What is a city?


When we are asked to define what is a city, our first reaction may be to think how obvious and easy it is to define it, especially if we grew up and live in one. The city is our home and its dynamics dictate and shape our everyday lives. The city is so intrinsic to our being and we are so strongly connected to it, that we often don’t even think about what it is that makes a city a city.

My first guess would be a city is mainly described by the number of its inhabitants – because if there aren’t enough people, than it is is not a city but rather a village. But is that all? Has the city not also a distinctive atmosphere, does it not carry a specif feeling? Are there sounds, smells and images I associate to a city? Are there any features I associate to cities in general or is every city a distinct entity?

I have lately become more critical and negative about the cities we live in, since I feel they are the representation of the excessive consumer society we live in. The fact I have been living in London for the past three years has most likely influenced how I see the world around me. Everything here is more: more people, more money, more houses, more shops, more noise, more competition, more diversity and I often feel overwhelmed and the need to slow down. I sometimes fear that our busy lifestyles draw us away from what really matters; we are all too focused on achieving things and getting more instead of deeply appreciating simple things. And cities are the central hubs of this attitude, it is were envy, frustration, social injustices and any form of mental ill-being originates – we usually don’t experience the same frenetic discontent in the countryside or anywhere else outside urban spaces.

But let’s bring some light in this dark vision, because there certainly are many positive things about the city too. Lewis Mumford (1937) gives an interesting definition to the question “what is a city?”. Drawing a line between the physical and social aspects that characterise a city, he says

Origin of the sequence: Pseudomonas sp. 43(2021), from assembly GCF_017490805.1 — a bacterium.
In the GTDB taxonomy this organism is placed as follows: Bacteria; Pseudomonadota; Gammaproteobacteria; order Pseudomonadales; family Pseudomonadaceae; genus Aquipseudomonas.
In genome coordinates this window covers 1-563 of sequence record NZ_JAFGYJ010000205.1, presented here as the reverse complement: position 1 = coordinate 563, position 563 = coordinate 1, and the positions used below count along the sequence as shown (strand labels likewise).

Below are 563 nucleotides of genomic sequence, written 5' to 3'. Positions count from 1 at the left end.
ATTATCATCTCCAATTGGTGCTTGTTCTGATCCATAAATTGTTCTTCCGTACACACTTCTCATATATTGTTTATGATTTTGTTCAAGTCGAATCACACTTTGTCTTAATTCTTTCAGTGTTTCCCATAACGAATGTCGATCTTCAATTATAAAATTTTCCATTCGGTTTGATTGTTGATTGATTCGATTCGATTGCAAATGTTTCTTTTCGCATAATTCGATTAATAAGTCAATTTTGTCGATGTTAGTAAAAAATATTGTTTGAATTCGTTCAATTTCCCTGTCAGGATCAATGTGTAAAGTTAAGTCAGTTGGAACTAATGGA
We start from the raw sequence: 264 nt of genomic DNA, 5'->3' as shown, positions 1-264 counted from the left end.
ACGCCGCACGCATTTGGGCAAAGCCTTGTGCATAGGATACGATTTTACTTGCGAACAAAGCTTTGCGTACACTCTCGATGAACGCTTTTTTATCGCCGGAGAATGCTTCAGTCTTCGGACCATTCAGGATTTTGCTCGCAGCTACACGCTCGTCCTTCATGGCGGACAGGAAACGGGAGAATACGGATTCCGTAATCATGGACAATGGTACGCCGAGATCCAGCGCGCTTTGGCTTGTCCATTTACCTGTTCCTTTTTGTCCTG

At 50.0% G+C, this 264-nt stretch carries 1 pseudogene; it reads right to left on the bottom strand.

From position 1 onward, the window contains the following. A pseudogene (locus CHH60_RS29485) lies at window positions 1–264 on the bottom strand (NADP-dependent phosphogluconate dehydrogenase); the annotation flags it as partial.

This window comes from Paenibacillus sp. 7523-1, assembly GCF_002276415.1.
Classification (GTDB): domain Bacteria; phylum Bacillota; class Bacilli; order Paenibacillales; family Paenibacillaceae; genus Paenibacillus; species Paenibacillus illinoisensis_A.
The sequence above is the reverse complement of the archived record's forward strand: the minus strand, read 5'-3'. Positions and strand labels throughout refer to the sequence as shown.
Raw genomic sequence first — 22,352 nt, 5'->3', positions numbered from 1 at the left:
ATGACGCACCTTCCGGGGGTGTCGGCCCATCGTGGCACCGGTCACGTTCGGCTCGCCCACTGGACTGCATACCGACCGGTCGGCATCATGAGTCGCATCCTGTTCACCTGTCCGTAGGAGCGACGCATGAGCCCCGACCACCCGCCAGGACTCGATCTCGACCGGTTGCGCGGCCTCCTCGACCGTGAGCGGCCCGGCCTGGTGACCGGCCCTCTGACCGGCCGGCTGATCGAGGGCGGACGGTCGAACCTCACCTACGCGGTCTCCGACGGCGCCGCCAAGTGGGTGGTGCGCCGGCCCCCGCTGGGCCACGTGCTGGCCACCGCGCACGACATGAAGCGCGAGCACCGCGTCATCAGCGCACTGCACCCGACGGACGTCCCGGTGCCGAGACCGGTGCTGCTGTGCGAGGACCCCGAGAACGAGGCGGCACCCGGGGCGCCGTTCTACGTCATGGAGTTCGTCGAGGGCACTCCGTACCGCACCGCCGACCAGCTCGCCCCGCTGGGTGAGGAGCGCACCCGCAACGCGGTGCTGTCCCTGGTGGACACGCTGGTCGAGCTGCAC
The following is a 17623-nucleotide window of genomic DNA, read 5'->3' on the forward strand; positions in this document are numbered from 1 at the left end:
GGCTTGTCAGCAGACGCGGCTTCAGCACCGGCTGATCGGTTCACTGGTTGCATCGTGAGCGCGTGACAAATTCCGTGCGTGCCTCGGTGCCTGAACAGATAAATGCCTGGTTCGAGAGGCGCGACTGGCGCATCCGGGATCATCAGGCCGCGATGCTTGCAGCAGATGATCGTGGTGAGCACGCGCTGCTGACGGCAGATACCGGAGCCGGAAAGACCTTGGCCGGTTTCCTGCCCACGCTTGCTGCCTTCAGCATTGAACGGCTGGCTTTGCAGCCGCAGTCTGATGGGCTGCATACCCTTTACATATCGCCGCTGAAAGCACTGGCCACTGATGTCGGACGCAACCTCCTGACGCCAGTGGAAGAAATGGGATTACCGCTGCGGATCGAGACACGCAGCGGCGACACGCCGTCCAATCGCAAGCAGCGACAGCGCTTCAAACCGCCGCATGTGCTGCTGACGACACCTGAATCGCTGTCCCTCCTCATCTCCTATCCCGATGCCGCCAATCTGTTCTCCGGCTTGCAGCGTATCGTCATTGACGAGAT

“The essential physical means of a city’s existence are the fixed site, the durable shelter, the permanent facilities for assembly, interchange, and storage; the essential social means are the social division of labour, which serves not merely the economic life but the cultural process, a theatre of social action, and an aesthetic symbol of collective unity. The city fosters art and is art; the city creates theatre of social action and is the theatre. It is in the city, the city as a theatre, that man’s more purposive activities are focused”.


The city is home to innovation and progress, it creates a space for social interchange, advances the intellect provides health and education. It is where people are able to discover, cultivate and express their interests and passions and come together to shape a better future. So maybe it is not just the physical things that shape a city, it is not the streets, buildings, shops and the things you can buy that define the city, but rather the people that inhabit it make a city become alive and real. As Glaser (2011) stresses in his introduction to Triumph of the City “cities aren’t structures, cities are people” and “real city is made of flesh, not concrete.”


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